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What is tortious interference with a contract?

On Behalf of | Jul 14, 2023 | Business Litigation

Competition is supposed to be good for business – and good for society as a whole. But there are times when business rivals don’t know where the boundaries lie between “fair competition” and a type of improper conduct called “tortious interference.”

One common type of tortious interference occurs when one party knowingly and intentionally induces a second party to break a valid contract they have with a third party with the express goal of damaging that third party’s business.

How would that work in practical terms?

Imagine that a pizza shop, Bruno’s, exclusively buys all of its flour, cheeses and other ingredients for its pizzas from a place called Valley Foods, and the quality of those ingredients has helped Bruno’s develop a very loyal customer base. They have a solid contract that Bruno relies upon.

However, Ralph owns an Italian restaurant in the area, and he wants to put Bruno’s out of business so that he can expand his own pizza menu and deliveries. He also does business – a lot more business – with Valley Foods. When Ralph finds out that Valley Foods is also Bruno’s supplier, he threatens to stop doing any business with Valley Foods unless they breach their contract with Bruno altogether. If Bruno is forced to find a new supplier, the quality and taste of his pizzas may change, and that could erode his business. Bruno might have a claim against Ralph for tortious interference.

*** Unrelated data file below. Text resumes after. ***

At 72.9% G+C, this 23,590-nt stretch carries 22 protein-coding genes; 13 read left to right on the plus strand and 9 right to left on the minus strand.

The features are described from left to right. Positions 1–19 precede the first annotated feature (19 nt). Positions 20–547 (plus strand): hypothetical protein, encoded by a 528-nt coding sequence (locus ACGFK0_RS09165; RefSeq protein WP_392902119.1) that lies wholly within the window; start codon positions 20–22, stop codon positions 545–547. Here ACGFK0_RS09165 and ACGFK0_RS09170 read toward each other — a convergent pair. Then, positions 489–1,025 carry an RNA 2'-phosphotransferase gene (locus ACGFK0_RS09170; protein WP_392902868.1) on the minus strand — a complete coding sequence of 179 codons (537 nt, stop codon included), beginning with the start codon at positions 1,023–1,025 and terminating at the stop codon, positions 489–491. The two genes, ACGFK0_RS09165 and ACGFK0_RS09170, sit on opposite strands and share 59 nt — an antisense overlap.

To put things another way, tortious interference with a contract involves someone stepping in and somehow meddling with an existing business agreement between two other parties, inducing one of them to break their contract with the other. That meddling can take the form of direct threats, lucrative incentives or even the use of false information.

When your business takes a hit, it can be hard to tell if you’re just the victim of a “bad break” or some sort of wrongful action by another. If you believe that someone purposefully interfered with a contract you had in place with a client, a vendor, a supplier or even an employee, it may be time to seek legal guidance and clarity about your rights and options under the law.